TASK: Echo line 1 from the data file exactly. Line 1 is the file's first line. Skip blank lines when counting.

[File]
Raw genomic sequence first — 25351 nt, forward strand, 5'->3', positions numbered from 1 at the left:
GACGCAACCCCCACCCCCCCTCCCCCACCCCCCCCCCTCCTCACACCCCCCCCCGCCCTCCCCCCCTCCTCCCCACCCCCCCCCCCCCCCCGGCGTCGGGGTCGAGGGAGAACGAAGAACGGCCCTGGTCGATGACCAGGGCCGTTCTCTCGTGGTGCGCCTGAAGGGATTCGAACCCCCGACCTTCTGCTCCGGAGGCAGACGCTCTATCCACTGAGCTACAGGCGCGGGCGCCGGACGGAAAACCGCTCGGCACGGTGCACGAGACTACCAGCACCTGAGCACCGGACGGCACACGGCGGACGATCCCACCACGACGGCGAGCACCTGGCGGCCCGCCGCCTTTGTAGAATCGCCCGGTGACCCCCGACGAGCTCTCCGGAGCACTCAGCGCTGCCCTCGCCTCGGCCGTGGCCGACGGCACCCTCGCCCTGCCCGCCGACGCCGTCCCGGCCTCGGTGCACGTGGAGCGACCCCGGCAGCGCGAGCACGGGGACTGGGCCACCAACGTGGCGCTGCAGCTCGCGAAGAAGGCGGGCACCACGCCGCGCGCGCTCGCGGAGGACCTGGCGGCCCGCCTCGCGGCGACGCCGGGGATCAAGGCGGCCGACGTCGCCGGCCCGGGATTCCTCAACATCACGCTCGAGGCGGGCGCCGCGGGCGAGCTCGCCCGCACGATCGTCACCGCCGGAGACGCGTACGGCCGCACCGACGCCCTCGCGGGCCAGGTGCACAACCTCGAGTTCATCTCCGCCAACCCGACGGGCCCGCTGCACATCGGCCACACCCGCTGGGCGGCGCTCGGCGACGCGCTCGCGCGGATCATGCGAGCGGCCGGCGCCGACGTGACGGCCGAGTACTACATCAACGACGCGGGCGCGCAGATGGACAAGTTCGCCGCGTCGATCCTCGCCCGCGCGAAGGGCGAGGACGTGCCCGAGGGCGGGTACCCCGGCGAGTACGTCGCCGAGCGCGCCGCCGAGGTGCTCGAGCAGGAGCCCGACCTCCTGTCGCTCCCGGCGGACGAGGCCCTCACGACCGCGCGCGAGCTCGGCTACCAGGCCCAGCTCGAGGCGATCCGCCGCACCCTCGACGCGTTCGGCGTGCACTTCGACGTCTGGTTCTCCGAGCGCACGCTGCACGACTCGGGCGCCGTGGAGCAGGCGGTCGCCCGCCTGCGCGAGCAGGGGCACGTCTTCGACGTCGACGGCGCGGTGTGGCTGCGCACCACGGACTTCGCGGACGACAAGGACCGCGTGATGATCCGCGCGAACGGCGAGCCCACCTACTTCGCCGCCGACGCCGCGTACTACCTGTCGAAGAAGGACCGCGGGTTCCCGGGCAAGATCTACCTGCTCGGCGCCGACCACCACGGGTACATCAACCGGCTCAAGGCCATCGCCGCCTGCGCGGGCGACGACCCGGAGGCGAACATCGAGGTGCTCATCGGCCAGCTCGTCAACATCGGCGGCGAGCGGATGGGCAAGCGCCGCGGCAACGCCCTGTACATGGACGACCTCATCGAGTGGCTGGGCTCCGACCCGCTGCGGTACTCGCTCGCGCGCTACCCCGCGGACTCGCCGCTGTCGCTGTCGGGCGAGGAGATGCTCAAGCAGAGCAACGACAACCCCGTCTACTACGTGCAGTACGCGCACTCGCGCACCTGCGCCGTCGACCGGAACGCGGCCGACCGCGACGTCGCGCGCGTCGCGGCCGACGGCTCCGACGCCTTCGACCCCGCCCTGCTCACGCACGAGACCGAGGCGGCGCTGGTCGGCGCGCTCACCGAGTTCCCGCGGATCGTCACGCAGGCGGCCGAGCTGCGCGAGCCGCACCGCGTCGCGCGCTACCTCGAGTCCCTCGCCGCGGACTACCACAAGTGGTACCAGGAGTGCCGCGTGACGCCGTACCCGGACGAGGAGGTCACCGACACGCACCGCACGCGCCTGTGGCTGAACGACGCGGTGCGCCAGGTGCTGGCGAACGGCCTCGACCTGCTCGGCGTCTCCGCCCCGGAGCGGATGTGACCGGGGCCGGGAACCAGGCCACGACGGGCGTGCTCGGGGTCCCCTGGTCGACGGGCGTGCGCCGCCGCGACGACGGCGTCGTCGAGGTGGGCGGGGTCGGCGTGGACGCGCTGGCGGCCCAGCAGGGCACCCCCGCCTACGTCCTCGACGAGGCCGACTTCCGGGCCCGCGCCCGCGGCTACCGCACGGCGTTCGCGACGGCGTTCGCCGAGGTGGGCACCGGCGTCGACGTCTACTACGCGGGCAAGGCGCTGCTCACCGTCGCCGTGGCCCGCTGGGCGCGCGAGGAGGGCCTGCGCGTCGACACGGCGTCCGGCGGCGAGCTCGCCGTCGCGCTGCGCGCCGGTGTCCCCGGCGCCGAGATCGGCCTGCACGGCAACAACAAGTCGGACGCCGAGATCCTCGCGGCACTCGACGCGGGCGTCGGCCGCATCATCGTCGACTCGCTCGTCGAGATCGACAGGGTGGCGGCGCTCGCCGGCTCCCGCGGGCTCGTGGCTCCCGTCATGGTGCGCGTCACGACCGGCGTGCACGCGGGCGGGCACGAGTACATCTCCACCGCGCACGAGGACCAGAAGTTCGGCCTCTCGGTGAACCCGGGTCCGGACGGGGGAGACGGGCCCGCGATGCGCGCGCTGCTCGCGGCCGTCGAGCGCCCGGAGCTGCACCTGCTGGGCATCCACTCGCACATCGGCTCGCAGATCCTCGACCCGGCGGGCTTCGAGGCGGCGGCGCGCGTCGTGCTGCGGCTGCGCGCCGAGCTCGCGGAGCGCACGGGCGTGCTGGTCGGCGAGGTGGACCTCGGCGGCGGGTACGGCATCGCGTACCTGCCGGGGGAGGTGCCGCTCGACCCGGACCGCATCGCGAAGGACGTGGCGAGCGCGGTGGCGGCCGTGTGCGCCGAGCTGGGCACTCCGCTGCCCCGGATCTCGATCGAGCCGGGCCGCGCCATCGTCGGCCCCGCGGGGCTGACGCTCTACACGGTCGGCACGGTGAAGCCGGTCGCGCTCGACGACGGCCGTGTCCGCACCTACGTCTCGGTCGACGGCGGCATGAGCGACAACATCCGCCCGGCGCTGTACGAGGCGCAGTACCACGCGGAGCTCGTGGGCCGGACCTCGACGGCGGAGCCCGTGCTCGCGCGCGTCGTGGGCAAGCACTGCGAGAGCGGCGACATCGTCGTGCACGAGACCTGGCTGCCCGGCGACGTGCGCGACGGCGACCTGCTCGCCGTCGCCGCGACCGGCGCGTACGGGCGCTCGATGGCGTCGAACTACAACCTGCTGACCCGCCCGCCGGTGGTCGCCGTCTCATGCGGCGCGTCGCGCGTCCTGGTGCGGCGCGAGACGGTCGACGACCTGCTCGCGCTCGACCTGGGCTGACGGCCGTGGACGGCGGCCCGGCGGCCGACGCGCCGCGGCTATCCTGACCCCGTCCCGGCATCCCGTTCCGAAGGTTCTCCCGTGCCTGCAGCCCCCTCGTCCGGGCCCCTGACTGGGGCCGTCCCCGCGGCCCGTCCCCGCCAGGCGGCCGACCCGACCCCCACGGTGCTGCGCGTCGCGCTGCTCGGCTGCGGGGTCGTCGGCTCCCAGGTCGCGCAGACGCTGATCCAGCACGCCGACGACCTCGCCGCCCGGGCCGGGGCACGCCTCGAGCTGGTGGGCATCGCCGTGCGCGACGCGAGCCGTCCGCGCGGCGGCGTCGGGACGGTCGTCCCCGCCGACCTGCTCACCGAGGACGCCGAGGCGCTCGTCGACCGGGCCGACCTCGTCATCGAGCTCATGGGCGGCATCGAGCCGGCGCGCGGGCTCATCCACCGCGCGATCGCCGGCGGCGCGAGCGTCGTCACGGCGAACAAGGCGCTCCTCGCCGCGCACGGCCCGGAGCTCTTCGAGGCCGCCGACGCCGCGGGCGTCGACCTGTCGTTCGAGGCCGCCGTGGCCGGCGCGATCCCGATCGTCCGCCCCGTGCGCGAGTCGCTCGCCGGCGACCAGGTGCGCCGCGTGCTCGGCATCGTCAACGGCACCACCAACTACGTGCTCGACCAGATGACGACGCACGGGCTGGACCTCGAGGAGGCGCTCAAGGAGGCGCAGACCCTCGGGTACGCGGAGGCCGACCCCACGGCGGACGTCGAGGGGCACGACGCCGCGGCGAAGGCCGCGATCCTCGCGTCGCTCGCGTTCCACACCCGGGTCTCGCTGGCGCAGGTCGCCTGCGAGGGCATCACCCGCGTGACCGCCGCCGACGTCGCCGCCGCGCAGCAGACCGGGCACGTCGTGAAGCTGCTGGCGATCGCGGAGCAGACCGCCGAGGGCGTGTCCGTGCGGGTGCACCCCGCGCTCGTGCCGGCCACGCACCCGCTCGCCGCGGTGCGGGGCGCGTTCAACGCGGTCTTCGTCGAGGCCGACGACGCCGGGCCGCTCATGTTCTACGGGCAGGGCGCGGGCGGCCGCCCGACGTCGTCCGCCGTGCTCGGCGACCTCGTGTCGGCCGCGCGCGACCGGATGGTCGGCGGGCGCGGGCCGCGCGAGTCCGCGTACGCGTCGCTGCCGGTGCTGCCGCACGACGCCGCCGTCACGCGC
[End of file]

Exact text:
Raw genomic sequence first — 25351 nt, forward strand, 5'->3', positions numbered from 1 at the left: